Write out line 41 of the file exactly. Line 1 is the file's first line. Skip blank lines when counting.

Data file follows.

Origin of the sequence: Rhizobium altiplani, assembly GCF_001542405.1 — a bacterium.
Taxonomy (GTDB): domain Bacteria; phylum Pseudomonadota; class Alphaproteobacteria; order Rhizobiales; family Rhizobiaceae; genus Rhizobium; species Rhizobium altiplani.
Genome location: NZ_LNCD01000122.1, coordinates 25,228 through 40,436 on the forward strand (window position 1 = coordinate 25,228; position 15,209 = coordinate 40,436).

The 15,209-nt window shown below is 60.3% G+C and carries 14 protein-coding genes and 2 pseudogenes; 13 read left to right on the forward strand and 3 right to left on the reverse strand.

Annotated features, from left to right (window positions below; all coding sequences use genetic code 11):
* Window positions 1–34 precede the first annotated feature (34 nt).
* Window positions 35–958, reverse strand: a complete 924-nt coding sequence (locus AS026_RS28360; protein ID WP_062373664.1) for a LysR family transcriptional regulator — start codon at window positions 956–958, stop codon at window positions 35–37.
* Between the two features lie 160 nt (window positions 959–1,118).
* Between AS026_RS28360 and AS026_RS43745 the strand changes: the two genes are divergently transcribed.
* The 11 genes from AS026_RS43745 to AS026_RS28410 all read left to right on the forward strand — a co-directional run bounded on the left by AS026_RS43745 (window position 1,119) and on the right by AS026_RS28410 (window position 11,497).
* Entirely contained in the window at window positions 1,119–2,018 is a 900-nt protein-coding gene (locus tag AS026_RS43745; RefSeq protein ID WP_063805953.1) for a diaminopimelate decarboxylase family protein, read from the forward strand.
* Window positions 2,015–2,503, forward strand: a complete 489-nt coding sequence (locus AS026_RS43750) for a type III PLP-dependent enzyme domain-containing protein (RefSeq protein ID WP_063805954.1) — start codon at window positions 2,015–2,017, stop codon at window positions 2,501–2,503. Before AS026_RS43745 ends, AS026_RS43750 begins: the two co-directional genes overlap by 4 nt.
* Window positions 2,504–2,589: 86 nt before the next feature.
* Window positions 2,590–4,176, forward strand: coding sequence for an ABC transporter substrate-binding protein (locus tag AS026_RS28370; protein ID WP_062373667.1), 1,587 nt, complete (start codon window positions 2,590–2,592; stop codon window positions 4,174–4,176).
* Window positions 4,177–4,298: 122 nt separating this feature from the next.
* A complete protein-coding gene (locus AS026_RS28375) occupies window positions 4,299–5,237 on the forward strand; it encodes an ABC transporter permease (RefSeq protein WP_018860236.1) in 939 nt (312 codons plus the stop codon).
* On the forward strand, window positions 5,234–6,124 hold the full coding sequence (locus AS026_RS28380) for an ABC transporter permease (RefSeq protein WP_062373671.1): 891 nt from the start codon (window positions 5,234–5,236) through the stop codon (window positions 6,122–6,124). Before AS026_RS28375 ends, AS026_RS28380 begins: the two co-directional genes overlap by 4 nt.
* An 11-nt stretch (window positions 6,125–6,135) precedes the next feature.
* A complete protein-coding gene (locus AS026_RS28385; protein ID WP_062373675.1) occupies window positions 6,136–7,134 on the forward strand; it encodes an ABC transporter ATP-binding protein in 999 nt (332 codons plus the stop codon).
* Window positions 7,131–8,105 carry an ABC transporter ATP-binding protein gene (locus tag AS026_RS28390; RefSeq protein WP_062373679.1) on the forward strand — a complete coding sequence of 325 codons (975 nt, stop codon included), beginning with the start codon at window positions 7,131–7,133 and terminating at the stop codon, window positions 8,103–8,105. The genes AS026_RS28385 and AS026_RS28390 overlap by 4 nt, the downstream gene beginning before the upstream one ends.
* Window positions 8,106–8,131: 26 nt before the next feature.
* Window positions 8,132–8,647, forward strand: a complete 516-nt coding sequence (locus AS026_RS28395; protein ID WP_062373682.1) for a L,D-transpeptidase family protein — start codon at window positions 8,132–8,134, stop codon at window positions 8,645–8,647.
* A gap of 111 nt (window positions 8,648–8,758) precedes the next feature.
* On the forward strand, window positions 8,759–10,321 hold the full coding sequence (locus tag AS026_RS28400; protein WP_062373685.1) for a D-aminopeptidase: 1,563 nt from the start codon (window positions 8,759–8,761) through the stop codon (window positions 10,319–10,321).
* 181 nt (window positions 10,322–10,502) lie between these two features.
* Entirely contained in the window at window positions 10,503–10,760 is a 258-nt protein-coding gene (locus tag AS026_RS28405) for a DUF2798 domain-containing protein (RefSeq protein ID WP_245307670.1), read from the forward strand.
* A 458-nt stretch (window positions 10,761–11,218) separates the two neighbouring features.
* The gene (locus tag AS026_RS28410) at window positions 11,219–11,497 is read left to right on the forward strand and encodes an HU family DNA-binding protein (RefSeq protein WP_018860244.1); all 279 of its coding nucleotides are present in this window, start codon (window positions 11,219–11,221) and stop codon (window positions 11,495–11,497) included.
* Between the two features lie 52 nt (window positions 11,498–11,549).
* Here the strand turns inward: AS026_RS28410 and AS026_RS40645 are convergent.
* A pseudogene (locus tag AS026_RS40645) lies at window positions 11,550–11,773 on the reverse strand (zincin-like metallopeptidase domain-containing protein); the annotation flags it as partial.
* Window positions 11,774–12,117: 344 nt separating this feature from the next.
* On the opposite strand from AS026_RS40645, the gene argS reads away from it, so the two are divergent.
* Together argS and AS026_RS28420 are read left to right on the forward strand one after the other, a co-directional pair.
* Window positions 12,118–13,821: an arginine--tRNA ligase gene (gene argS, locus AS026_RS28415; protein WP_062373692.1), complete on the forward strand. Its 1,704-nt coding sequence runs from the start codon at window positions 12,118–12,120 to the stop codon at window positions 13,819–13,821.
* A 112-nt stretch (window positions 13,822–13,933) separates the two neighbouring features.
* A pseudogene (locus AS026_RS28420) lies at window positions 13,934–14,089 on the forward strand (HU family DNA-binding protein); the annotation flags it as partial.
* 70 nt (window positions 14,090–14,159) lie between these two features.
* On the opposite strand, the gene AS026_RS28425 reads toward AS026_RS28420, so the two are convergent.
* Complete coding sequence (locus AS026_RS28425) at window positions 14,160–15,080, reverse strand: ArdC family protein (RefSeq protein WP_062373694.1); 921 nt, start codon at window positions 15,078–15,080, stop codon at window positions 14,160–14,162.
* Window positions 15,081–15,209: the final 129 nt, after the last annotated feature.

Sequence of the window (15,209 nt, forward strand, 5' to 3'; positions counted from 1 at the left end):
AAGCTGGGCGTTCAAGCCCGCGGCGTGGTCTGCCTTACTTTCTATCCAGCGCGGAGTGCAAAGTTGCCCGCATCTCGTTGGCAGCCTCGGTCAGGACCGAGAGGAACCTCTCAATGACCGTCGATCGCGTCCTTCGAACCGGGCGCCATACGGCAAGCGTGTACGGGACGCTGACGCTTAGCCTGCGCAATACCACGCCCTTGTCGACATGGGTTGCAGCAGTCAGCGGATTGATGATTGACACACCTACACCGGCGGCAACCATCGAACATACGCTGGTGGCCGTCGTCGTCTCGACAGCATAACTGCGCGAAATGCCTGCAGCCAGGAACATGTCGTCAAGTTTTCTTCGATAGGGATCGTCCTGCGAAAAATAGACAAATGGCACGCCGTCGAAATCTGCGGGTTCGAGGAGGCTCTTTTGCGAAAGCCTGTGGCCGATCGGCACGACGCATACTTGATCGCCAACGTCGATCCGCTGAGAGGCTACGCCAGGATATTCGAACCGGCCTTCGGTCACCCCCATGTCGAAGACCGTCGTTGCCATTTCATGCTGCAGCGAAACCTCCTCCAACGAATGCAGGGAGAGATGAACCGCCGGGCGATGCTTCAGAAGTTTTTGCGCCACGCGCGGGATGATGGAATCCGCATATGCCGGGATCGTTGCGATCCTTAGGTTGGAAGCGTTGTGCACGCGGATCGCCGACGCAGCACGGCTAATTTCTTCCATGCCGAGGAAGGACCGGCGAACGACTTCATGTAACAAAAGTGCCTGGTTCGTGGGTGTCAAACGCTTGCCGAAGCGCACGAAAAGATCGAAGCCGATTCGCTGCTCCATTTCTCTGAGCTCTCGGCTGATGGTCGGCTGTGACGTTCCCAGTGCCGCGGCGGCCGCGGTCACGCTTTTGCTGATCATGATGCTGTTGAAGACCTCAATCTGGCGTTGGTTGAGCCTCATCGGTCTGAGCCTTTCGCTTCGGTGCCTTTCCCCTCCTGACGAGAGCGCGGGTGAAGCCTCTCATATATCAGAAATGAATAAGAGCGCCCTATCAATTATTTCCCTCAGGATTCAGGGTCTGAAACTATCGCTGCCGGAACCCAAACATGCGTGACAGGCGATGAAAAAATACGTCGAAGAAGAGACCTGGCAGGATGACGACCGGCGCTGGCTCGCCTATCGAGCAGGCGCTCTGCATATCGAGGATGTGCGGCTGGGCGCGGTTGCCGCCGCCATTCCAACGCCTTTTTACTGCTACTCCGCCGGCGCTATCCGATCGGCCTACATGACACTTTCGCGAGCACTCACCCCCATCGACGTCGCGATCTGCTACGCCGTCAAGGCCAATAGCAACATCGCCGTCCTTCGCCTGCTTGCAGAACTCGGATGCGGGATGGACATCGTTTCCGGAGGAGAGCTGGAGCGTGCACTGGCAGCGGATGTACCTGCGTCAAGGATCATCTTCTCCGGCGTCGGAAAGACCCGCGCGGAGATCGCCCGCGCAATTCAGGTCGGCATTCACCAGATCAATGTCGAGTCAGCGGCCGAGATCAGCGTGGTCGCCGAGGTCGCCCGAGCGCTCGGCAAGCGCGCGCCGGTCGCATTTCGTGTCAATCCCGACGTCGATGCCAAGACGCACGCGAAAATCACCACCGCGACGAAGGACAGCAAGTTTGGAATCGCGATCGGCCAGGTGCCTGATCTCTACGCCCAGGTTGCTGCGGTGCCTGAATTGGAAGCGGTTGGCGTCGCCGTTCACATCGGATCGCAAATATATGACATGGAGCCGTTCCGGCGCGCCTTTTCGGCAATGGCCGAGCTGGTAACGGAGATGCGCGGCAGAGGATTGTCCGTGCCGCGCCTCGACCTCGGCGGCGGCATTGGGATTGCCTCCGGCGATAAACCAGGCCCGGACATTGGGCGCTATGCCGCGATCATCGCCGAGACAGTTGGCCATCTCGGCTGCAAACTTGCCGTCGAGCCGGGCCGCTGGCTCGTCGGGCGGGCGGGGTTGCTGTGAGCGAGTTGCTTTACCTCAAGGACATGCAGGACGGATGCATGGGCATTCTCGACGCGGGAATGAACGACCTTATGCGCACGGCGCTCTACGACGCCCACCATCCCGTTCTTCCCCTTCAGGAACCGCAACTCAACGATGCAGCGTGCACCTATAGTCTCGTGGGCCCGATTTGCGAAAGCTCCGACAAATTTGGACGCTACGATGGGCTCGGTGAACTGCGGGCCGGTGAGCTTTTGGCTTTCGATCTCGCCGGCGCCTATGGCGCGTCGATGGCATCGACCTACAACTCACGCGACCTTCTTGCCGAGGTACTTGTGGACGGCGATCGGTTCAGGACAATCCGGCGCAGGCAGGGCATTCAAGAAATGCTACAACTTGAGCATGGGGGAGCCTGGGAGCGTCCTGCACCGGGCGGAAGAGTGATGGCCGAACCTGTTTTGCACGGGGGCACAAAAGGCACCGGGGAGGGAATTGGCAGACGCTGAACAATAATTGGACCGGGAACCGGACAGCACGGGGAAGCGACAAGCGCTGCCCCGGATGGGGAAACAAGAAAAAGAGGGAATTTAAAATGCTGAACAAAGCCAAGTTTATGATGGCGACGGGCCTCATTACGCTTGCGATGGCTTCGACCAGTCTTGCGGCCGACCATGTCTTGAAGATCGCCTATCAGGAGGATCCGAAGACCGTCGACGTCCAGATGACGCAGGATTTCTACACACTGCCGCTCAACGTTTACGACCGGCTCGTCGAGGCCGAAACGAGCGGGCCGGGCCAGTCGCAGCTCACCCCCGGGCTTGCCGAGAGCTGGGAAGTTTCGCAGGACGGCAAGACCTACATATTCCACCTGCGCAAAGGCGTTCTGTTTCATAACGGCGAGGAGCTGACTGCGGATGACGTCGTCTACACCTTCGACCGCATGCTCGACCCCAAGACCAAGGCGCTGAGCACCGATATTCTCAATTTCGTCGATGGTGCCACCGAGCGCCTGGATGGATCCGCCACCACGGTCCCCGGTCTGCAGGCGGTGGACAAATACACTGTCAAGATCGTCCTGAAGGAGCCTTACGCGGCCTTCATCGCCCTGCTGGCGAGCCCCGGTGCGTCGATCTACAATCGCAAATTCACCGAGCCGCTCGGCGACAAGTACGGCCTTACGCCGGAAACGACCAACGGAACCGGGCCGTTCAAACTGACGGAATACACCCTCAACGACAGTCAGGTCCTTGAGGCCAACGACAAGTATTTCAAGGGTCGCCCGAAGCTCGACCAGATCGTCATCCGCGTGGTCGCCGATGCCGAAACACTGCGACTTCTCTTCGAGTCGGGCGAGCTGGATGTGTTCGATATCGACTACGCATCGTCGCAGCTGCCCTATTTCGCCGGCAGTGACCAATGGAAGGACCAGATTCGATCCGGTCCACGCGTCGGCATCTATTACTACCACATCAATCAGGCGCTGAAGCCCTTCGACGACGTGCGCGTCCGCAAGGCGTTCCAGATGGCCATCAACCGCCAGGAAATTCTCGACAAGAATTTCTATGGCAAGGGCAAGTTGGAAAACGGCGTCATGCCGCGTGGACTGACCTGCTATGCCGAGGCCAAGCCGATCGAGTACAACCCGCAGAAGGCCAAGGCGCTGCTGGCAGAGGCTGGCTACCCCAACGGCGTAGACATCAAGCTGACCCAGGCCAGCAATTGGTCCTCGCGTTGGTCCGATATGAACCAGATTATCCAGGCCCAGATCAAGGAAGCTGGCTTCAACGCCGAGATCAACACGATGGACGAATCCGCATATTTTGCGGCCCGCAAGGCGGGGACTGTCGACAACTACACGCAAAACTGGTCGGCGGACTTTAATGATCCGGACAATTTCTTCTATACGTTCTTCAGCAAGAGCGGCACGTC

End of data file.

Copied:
* Window positions 15,081–15,209: the final 129 nt, after the last annotated feature.